• Dystonia. A movement disorder that causes repetitive and/or twisting movements, dystonia stems from involuntary muscle contractions that can impact either a specific area of the body or multiple areas. It’s also known to cause pain as well as fine motor problems and issues with speech and swallowing.

  • Essential tremor. Unlike Parkinson’s disease, essential tremor isn’t associated with other movement or motor symptoms. But because it causes rhythmic shaking or trembling (usually in your hands), it significantly impacts a person’s quality of life by making it difficult for them to complete daily tasks, such as writing or using utensils.

Movement disorders can be caused by a variety of factors, from genetic mutations to brain injuries to the use of certain medications. Most often, though, they’re caused by old injuries, arthritis, and pain changing your movement patterns through your body’s natural tendency to compensate for these limitations.

What is Functional Movement Disorder (FMD)?

Functional Movement Disorder (FMD) is a type of movement disorder caused by a trigger in the brain's movement control system resulting in skewed pathways and reflexes. This can lead to restricted movement, pain, and even abnormal movements.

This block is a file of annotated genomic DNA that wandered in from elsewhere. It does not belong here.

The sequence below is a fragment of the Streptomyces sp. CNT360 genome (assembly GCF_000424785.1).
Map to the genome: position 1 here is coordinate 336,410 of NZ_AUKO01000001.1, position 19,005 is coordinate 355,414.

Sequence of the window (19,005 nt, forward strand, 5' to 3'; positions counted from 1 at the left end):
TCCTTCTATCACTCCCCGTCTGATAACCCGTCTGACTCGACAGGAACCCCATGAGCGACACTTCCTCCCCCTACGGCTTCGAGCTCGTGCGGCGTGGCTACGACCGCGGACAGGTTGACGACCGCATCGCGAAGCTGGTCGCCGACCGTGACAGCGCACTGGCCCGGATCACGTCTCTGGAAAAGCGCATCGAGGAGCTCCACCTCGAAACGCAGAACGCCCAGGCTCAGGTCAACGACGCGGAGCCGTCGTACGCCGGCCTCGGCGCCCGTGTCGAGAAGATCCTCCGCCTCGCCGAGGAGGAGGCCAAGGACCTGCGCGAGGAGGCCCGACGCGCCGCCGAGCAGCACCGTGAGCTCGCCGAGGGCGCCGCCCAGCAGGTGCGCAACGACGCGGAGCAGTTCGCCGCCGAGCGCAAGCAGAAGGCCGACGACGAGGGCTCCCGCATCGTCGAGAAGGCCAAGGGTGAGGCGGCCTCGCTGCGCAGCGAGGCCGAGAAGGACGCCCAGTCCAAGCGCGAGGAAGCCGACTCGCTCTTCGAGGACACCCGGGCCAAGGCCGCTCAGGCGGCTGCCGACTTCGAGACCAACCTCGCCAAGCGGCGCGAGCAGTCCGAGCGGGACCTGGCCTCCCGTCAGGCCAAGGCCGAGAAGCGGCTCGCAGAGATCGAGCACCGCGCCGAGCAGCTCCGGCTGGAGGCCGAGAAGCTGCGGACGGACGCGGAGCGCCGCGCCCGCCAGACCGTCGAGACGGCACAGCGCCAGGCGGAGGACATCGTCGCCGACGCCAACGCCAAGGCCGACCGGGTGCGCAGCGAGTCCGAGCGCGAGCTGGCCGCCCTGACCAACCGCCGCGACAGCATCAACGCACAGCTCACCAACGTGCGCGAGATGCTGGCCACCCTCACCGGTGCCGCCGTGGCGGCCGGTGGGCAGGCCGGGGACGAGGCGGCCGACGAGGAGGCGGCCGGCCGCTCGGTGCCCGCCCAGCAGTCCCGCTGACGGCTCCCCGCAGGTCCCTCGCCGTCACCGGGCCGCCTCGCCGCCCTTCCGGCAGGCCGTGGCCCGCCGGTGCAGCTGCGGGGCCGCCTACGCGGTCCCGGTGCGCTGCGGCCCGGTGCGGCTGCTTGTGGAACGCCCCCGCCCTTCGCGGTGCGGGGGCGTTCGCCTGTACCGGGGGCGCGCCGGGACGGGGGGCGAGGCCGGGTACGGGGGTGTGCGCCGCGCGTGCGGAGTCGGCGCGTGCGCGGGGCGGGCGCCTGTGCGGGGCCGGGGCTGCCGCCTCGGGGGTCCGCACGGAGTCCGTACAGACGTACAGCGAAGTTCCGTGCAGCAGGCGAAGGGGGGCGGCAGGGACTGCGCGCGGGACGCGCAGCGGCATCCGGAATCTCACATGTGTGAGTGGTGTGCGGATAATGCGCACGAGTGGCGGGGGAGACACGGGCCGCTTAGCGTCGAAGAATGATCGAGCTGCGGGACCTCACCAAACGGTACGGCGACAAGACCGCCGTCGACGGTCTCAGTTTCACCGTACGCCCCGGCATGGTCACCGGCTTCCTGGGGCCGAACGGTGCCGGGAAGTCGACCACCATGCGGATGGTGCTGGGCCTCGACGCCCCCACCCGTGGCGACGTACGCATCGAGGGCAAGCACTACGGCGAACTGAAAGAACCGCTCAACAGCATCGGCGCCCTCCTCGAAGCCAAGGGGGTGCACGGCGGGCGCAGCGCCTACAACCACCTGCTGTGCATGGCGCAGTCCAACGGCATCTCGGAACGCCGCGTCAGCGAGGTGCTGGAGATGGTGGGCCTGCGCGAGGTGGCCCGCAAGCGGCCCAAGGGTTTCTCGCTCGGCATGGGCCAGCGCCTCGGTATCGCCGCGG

FMD is considered a functional disorder, meaning it’s not caused by an underlying disease or injury. Instead, it’s caused by a signal from the brain to the body instructing the body to compensate for a limitation. And when this happens, your risk of recurrent pain increases throughout your life, or until you resync your brain and body.

For example, in my case, I wound up a movement pathway that I used to leverage my ability to toss the kids. As a result, my brain shortened the muscle that I needed to use in an effort to prevent me from causing further damage to my body.

If you’ve ever experienced a crick in your neck, a frozen shoulder, or lower back pain that spreads into your hip and limits movement, you’ve experienced FMD.